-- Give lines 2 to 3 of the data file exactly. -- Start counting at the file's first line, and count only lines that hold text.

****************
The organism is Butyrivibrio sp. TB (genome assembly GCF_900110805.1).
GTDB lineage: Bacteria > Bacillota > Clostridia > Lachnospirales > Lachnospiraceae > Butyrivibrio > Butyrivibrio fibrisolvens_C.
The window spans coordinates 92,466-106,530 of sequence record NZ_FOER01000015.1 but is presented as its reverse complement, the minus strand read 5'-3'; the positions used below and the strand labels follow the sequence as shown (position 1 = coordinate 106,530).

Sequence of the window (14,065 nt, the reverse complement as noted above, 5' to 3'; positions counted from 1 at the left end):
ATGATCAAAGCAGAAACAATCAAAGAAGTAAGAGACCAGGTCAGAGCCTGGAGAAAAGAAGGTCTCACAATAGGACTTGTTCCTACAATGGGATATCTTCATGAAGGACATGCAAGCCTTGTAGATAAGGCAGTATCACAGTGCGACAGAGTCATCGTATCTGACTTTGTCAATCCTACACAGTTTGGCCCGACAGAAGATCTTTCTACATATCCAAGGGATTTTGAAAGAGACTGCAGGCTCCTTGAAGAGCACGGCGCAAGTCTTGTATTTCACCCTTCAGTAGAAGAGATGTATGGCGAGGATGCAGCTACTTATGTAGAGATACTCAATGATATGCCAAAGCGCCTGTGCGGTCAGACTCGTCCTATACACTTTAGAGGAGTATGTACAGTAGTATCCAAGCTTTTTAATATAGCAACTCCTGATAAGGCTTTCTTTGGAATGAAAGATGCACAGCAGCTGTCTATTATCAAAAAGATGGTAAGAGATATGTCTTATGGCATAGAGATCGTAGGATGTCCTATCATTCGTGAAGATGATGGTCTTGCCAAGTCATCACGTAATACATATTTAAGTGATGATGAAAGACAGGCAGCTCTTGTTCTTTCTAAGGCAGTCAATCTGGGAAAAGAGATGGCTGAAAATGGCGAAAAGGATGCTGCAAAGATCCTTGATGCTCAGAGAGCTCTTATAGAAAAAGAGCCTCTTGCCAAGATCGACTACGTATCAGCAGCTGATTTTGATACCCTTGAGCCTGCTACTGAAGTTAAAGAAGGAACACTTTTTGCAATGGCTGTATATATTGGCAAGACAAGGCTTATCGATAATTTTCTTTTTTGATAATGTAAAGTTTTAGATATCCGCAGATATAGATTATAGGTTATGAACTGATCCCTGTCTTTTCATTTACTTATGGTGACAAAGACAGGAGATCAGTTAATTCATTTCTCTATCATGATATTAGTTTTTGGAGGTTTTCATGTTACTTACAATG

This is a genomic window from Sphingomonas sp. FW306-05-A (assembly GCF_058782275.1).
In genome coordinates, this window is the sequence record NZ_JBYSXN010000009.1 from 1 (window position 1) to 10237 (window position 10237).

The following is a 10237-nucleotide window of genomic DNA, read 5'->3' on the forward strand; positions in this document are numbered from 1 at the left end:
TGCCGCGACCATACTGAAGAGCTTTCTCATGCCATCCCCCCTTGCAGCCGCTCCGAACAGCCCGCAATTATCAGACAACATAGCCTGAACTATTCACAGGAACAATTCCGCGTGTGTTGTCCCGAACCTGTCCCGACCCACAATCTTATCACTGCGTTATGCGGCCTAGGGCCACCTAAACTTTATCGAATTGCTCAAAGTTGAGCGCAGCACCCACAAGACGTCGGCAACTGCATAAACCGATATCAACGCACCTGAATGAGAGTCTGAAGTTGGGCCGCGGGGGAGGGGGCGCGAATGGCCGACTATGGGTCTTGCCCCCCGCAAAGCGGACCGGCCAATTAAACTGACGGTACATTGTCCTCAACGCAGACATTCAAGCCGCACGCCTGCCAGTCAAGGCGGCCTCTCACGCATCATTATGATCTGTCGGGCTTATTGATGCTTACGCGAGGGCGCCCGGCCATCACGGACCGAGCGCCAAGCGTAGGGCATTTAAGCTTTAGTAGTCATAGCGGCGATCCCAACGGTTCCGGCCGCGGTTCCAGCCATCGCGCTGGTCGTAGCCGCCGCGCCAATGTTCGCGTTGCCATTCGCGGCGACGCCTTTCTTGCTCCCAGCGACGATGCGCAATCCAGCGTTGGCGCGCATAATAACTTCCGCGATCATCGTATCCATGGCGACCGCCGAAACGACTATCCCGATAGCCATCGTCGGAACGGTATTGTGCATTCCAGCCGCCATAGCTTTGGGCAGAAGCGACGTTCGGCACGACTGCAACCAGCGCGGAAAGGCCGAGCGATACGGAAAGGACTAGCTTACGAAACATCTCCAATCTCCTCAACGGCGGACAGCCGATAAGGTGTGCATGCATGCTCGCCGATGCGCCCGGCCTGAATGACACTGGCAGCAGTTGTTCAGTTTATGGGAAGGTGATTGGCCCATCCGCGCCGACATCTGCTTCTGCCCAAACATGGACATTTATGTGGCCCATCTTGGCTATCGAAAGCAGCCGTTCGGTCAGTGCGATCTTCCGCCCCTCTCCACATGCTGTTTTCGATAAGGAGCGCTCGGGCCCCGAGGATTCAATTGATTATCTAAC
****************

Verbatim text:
GTDB lineage: Bacteria > Bacillota > Clostridia > Lachnospirales > Lachnospiraceae > Butyrivibrio > Butyrivibrio fibrisolvens_C.
The window spans coordinates 92,466-106,530 of sequence record NZ_FOER01000015.1 but is presented as its reverse complement, the minus strand read 5'-3'; the positions used below and the strand labels follow the sequence as shown (position 1 = coordinate 106,530).